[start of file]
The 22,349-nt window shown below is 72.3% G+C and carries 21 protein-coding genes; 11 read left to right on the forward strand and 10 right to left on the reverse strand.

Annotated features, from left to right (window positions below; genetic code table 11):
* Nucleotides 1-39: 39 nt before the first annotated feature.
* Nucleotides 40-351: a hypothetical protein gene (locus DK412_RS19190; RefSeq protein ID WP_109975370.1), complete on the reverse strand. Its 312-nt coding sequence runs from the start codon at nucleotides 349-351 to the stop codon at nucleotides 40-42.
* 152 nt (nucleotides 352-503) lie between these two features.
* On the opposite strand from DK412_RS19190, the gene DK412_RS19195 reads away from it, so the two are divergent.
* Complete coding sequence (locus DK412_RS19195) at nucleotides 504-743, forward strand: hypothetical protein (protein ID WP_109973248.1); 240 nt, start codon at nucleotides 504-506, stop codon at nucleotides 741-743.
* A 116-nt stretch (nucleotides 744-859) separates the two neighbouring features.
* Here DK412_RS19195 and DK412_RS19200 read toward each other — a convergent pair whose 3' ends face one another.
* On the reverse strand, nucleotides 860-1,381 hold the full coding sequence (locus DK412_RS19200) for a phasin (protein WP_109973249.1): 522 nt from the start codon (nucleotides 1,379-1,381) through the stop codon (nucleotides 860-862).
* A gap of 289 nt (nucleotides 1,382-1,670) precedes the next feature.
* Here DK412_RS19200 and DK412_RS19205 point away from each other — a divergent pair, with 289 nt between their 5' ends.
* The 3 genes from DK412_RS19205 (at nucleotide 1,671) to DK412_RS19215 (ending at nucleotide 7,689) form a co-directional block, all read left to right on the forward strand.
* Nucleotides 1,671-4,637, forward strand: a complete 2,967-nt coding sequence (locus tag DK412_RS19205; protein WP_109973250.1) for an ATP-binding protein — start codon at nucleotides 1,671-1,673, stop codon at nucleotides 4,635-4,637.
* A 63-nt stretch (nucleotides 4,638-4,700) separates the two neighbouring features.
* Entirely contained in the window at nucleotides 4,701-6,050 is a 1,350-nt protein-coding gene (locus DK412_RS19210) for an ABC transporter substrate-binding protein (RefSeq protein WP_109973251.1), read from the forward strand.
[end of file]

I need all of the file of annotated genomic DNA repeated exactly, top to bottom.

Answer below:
The 22,349-nt window shown below is 72.3% G+C and carries 21 protein-coding genes; 11 read left to right on the forward strand and 10 right to left on the reverse strand.

Annotated features, from left to right (window positions below; genetic code table 11):
* Nucleotides 1-39: 39 nt before the first annotated feature.
* Nucleotides 40-351: a hypothetical protein gene (locus DK412_RS19190; RefSeq protein ID WP_109975370.1), complete on the reverse strand. Its 312-nt coding sequence runs from the start codon at nucleotides 349-351 to the stop codon at nucleotides 40-42.
* 152 nt (nucleotides 352-503) lie between these two features.
* On the opposite strand from DK412_RS19190, the gene DK412_RS19195 reads away from it, so the two are divergent.
* Complete coding sequence (locus DK412_RS19195) at nucleotides 504-743, forward strand: hypothetical protein (protein ID WP_109973248.1); 240 nt, start codon at nucleotides 504-506, stop codon at nucleotides 741-743.
* A 116-nt stretch (nucleotides 744-859) separates the two neighbouring features.
* Here DK412_RS19195 and DK412_RS19200 read toward each other — a convergent pair whose 3' ends face one another.
* On the reverse strand, nucleotides 860-1,381 hold the full coding sequence (locus DK412_RS19200) for a phasin (protein WP_109973249.1): 522 nt from the start codon (nucleotides 1,379-1,381) through the stop codon (nucleotides 860-862).
* A gap of 289 nt (nucleotides 1,382-1,670) precedes the next feature.
* Here DK412_RS19200 and DK412_RS19205 point away from each other — a divergent pair, with 289 nt between their 5' ends.
* The 3 genes from DK412_RS19205 (at nucleotide 1,671) to DK412_RS19215 (ending at nucleotide 7,689) form a co-directional block, all read left to right on the forward strand.
* Nucleotides 1,671-4,637, forward strand: a complete 2,967-nt coding sequence (locus tag DK412_RS19205; protein WP_109973250.1) for an ATP-binding protein — start codon at nucleotides 1,671-1,673, stop codon at nucleotides 4,635-4,637.
* A 63-nt stretch (nucleotides 4,638-4,700) separates the two neighbouring features.
* Entirely contained in the window at nucleotides 4,701-6,050 is a 1,350-nt protein-coding gene (locus DK412_RS19210) for an ABC transporter substrate-binding protein (RefSeq protein WP_109973251.1), read from the forward strand.